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Mozilla is making its Firefox browser SSL verification stronger, and asking for help in making sure it works. Mozilla will pay $10,000 for critical vulnerabilities found in its new code. Mozilla will reward identifying bugs that allow the construction of certificate chains that are accepted as valid when they should be rejected or can lead to exploitable memory corruption.
Mozilla is more concerned about a false positive than a false negative. Their reasoning is that it is much worse for the browser to accept an invalid certificate than reject an otherwise valid one.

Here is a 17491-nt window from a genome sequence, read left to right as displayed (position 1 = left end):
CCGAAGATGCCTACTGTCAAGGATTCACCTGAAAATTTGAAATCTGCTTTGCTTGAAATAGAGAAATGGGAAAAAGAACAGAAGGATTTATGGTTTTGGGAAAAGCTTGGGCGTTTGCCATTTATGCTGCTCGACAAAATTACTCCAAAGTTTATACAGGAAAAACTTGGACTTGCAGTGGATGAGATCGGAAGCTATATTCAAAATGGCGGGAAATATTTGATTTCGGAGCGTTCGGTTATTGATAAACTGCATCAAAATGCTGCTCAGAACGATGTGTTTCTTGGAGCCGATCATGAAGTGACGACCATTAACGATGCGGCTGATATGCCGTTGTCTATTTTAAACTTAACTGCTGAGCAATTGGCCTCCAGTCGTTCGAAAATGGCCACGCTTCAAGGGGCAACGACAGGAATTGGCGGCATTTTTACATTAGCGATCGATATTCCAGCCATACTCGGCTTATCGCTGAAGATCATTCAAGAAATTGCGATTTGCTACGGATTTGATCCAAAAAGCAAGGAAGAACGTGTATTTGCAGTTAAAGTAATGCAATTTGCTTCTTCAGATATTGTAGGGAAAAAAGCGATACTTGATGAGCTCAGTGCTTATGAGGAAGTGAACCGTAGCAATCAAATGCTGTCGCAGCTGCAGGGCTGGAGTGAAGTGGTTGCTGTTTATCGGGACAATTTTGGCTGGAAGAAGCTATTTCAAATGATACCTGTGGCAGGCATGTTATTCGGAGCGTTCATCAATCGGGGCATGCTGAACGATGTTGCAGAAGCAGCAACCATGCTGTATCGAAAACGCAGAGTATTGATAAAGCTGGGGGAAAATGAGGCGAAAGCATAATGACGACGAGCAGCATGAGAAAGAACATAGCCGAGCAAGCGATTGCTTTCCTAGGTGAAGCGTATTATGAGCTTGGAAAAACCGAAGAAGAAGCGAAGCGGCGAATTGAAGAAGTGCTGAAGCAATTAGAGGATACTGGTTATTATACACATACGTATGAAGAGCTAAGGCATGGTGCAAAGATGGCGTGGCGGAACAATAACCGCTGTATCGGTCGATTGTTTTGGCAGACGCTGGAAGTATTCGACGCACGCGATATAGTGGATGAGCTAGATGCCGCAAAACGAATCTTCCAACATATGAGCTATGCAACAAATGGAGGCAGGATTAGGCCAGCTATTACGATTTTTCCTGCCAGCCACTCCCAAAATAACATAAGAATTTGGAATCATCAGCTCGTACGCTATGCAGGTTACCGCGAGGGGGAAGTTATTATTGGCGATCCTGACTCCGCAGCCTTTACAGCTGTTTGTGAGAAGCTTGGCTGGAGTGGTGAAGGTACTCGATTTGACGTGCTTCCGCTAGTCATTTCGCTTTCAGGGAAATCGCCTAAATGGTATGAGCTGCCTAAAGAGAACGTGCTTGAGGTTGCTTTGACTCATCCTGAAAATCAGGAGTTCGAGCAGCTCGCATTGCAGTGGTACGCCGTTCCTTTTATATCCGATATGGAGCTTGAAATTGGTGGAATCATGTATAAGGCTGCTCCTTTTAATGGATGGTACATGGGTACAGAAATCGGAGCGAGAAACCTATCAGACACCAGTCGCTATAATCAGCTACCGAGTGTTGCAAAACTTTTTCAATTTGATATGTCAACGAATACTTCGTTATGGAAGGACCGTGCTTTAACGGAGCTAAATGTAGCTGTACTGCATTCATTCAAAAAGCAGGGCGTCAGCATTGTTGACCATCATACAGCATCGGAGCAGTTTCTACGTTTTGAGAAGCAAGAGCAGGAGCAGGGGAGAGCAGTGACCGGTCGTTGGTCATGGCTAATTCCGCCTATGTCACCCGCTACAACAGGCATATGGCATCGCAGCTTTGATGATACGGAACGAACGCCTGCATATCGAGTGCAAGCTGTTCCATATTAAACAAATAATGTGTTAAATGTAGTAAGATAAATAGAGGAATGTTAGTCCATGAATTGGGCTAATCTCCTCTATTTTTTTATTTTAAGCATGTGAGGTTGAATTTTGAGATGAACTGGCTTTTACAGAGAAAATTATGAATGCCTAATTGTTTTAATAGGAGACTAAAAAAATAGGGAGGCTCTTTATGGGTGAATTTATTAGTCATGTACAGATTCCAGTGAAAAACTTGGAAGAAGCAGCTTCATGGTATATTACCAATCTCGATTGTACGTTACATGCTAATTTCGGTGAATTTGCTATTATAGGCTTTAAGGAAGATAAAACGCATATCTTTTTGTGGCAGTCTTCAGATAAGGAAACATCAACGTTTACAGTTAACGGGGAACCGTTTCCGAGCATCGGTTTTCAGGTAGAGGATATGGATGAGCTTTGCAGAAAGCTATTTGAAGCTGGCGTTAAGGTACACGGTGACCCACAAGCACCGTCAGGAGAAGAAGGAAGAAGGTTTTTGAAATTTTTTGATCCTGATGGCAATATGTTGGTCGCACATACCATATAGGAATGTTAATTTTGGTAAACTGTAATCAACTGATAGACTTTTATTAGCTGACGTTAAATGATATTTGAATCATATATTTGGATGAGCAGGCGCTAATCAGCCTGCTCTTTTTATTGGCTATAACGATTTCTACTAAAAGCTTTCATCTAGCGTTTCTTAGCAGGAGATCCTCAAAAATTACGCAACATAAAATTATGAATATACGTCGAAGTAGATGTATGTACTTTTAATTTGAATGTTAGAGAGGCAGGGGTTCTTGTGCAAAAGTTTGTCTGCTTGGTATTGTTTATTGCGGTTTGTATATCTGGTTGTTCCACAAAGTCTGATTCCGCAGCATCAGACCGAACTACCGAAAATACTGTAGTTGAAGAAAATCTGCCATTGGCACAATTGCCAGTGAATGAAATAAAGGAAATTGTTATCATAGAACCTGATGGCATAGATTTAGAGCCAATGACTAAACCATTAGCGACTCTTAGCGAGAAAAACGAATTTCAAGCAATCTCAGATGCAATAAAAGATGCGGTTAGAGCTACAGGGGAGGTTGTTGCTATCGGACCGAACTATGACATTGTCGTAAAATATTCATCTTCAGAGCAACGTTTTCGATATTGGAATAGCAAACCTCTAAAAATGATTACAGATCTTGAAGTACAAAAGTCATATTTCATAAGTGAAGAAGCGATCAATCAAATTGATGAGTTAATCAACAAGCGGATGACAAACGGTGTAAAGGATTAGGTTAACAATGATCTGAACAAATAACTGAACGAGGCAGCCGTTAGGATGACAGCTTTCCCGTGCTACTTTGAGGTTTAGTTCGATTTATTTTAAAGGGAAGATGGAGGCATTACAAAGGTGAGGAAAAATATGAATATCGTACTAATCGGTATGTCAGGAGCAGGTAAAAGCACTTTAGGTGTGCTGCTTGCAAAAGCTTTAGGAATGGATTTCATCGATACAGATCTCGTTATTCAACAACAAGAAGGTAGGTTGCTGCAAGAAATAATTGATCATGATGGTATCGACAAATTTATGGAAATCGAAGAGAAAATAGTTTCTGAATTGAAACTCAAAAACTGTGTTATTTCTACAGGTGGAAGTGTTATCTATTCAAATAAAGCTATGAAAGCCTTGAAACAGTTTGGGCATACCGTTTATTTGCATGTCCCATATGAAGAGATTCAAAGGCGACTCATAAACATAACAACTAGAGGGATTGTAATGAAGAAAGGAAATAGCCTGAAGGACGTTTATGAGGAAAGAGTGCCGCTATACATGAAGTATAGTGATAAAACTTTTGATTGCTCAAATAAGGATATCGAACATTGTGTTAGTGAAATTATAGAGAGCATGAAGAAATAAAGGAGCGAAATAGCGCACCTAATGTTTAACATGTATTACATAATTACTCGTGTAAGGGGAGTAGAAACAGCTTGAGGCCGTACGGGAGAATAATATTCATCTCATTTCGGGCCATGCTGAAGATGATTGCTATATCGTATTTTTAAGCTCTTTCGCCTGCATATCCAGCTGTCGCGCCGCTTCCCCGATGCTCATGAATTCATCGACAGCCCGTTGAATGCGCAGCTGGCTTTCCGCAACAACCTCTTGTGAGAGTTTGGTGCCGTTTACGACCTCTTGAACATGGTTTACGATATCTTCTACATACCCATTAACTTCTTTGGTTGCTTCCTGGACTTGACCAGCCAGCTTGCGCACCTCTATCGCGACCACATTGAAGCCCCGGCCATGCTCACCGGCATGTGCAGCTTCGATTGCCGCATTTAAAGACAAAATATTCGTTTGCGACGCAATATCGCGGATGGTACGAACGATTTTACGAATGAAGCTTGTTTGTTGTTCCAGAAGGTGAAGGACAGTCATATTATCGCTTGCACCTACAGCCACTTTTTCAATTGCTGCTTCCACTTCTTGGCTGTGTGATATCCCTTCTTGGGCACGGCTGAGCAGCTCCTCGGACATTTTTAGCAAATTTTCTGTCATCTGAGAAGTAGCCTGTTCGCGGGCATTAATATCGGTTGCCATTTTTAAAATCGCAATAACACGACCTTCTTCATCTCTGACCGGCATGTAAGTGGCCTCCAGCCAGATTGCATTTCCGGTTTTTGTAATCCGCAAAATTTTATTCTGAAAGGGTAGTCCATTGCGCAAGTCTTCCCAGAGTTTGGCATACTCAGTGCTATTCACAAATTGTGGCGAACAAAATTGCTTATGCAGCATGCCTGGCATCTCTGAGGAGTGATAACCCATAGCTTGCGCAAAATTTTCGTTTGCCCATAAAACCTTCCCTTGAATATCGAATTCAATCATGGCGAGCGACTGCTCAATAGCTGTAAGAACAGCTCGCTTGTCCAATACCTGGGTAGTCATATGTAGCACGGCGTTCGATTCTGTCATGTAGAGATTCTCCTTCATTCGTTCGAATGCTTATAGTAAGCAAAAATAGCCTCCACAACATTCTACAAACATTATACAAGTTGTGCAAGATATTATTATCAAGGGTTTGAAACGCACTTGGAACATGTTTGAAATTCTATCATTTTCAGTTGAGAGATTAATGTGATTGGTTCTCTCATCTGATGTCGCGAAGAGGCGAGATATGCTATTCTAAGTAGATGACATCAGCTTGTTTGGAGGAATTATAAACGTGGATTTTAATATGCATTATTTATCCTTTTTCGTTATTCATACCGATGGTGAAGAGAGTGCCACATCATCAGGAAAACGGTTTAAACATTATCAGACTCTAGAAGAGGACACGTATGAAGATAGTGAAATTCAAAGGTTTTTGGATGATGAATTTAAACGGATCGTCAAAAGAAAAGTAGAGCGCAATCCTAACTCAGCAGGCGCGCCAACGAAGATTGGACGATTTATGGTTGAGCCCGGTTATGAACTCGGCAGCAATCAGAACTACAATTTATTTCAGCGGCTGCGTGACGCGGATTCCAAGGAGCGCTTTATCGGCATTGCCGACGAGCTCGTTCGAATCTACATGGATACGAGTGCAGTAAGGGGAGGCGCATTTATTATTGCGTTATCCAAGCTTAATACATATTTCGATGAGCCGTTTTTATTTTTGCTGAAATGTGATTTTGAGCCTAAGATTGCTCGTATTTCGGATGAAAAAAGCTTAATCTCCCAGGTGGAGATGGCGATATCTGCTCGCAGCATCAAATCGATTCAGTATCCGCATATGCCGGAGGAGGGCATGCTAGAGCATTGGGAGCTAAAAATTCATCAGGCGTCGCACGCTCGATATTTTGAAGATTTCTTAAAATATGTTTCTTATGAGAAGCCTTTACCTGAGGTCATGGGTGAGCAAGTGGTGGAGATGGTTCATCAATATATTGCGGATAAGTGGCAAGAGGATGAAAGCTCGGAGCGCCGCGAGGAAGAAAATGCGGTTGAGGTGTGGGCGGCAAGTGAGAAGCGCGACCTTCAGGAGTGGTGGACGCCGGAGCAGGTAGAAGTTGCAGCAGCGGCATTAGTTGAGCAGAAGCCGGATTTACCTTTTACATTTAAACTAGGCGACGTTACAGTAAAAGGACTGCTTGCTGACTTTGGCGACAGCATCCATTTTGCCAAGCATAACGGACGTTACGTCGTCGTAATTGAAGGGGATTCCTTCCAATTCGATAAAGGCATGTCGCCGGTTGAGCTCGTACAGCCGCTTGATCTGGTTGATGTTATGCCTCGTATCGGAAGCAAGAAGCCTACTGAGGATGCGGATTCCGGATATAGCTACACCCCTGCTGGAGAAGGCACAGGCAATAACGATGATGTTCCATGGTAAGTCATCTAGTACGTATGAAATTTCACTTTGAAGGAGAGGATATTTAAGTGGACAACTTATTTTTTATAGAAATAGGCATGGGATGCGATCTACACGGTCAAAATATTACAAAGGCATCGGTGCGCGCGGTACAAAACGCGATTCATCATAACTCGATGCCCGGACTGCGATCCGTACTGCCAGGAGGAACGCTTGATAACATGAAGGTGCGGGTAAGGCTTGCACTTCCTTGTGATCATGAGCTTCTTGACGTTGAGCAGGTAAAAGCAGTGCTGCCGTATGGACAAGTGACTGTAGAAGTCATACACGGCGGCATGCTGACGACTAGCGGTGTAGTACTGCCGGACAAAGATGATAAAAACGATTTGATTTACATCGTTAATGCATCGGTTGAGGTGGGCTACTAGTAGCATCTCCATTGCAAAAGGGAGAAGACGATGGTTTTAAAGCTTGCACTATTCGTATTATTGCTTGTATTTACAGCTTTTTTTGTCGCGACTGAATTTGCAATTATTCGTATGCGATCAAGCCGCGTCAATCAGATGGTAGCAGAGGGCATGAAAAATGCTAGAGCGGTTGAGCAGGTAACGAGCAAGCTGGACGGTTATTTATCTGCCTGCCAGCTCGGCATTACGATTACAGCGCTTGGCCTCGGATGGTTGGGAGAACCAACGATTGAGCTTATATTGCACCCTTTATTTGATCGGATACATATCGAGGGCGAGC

Mozilla announced this week that its Firefox browser will include enhanced SSL certificate verification in its released planned for July. The changes will more strictly enforce the requirements for the issue of Trusted Certificates set by the Certification Authority/Browser Forum (CAB Forum), the industry standards group founded by Comodo CEO Melih Abdulhayoglu.
Included in the Firefox changes intended to prevent the misuse of subordinate CA (sub-CA) or intermediate certificates.